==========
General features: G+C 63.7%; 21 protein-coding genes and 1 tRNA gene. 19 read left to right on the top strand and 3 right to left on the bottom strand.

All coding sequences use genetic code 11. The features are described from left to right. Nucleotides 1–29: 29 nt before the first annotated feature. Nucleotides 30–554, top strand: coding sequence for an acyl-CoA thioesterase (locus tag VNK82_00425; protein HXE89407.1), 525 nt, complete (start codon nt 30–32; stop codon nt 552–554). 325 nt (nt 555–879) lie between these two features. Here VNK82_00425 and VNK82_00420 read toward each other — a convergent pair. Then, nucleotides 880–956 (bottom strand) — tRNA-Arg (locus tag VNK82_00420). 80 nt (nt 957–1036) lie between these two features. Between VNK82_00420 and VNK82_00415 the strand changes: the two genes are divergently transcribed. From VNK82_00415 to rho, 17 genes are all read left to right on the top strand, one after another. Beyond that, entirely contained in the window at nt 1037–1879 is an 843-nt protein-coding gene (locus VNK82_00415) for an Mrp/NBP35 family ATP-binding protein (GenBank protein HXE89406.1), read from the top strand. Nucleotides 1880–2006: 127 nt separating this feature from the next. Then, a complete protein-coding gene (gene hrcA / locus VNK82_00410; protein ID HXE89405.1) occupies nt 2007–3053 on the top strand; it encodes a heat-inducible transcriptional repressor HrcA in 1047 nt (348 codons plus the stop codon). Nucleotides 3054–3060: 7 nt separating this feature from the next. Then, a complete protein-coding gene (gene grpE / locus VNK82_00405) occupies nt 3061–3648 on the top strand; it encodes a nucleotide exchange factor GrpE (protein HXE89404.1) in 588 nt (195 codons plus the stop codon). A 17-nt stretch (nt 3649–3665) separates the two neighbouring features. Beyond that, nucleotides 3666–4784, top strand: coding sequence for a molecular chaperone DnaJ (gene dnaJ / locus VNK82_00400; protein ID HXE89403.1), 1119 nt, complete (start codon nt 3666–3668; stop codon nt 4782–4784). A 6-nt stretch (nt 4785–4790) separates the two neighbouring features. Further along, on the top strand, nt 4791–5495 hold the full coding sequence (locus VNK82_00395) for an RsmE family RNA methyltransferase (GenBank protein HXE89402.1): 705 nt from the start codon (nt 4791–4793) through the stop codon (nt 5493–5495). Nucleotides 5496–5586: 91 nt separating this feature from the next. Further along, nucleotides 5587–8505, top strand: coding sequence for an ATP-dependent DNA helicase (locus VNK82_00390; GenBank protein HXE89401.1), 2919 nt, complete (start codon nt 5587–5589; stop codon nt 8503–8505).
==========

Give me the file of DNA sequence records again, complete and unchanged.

General features: G+C 63.7%; 21 protein-coding genes and 1 tRNA gene. 19 read left to right on the top strand and 3 right to left on the bottom strand.

All coding sequences use genetic code 11. The features are described from left to right. Nucleotides 1–29: 29 nt before the first annotated feature. Nucleotides 30–554, top strand: coding sequence for an acyl-CoA thioesterase (locus tag VNK82_00425; protein HXE89407.1), 525 nt, complete (start codon nt 30–32; stop codon nt 552–554). 325 nt (nt 555–879) lie between these two features. Here VNK82_00425 and VNK82_00420 read toward each other — a convergent pair. Then, nucleotides 880–956 (bottom strand) — tRNA-Arg (locus tag VNK82_00420). 80 nt (nt 957–1036) lie between these two features. Between VNK82_00420 and VNK82_00415 the strand changes: the two genes are divergently transcribed. From VNK82_00415 to rho, 17 genes are all read left to right on the top strand, one after another. Beyond that, entirely contained in the window at nt 1037–1879 is an 843-nt protein-coding gene (locus VNK82_00415) for an Mrp/NBP35 family ATP-binding protein (GenBank protein HXE89406.1), read from the top strand. Nucleotides 1880–2006: 127 nt separating this feature from the next. Then, a complete protein-coding gene (gene hrcA / locus VNK82_00410; protein ID HXE89405.1) occupies nt 2007–3053 on the top strand; it encodes a heat-inducible transcriptional repressor HrcA in 1047 nt (348 codons plus the stop codon). Nucleotides 3054–3060: 7 nt separating this feature from the next. Then, a complete protein-coding gene (gene grpE / locus VNK82_00405) occupies nt 3061–3648 on the top strand; it encodes a nucleotide exchange factor GrpE (protein HXE89404.1) in 588 nt (195 codons plus the stop codon). A 17-nt stretch (nt 3649–3665) separates the two neighbouring features. Beyond that, nucleotides 3666–4784, top strand: coding sequence for a molecular chaperone DnaJ (gene dnaJ / locus VNK82_00400; protein ID HXE89403.1), 1119 nt, complete (start codon nt 3666–3668; stop codon nt 4782–4784). A 6-nt stretch (nt 4785–4790) separates the two neighbouring features. Further along, on the top strand, nt 4791–5495 hold the full coding sequence (locus VNK82_00395) for an RsmE family RNA methyltransferase (GenBank protein HXE89402.1): 705 nt from the start codon (nt 4791–4793) through the stop codon (nt 5493–5495). Nucleotides 5496–5586: 91 nt separating this feature from the next. Further along, nucleotides 5587–8505, top strand: coding sequence for an ATP-dependent DNA helicase (locus VNK82_00390; GenBank protein HXE89401.1), 2919 nt, complete (start codon nt 5587–5589; stop codon nt 8503–8505).